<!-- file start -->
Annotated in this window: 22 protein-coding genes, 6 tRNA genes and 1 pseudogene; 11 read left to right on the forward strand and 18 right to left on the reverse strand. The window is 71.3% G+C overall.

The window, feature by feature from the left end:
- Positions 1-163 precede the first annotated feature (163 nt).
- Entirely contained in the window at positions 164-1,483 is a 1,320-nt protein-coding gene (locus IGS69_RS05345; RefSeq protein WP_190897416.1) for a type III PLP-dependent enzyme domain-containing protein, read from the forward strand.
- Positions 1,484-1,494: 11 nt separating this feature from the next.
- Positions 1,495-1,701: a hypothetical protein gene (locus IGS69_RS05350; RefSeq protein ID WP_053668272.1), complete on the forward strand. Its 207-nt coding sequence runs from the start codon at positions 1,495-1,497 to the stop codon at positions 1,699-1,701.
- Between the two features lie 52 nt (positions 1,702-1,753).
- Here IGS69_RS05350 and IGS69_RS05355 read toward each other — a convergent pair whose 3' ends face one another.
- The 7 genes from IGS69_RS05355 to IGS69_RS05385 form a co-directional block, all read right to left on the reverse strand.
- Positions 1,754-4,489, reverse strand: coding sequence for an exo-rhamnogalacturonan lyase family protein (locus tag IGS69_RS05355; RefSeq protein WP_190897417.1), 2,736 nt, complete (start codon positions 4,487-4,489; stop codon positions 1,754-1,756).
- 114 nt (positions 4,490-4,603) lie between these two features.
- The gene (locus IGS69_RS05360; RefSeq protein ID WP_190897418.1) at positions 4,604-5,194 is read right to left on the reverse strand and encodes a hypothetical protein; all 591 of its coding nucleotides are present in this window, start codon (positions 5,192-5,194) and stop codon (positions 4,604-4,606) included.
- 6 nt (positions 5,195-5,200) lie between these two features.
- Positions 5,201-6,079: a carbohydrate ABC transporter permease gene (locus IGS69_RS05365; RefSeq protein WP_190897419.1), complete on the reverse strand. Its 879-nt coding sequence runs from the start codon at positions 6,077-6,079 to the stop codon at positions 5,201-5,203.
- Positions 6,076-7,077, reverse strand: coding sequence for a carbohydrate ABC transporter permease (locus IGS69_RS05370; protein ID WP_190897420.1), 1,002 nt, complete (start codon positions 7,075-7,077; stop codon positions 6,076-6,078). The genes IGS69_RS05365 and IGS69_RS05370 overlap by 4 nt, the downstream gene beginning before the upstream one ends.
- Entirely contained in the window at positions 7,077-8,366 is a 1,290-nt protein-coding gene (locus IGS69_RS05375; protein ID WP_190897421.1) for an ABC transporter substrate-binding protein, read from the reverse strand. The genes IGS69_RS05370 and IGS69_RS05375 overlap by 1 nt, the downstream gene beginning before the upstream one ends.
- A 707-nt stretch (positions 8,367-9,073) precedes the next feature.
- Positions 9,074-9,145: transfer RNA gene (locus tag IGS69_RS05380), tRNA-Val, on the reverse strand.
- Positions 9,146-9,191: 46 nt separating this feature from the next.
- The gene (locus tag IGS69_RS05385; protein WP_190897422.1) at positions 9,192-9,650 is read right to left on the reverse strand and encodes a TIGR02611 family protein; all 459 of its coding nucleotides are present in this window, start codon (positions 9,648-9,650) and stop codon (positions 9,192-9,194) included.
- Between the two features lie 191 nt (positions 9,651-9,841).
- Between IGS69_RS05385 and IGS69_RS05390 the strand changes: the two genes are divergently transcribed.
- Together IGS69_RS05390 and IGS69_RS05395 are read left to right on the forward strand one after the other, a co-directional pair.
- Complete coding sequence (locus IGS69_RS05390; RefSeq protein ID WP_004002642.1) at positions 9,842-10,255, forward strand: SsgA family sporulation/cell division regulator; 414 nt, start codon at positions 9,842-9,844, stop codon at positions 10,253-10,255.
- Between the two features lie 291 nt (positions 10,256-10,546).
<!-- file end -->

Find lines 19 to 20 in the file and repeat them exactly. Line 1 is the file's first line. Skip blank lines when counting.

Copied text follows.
- Positions 9,146-9,191: 46 nt separating this feature from the next.
- The gene (locus tag IGS69_RS05385; protein WP_190897422.1) at positions 9,192-9,650 is read right to left on the reverse strand and encodes a TIGR02611 family protein; all 459 of its coding nucleotides are present in this window, start codon (positions 9,648-9,650) and stop codon (positions 9,192-9,194) included.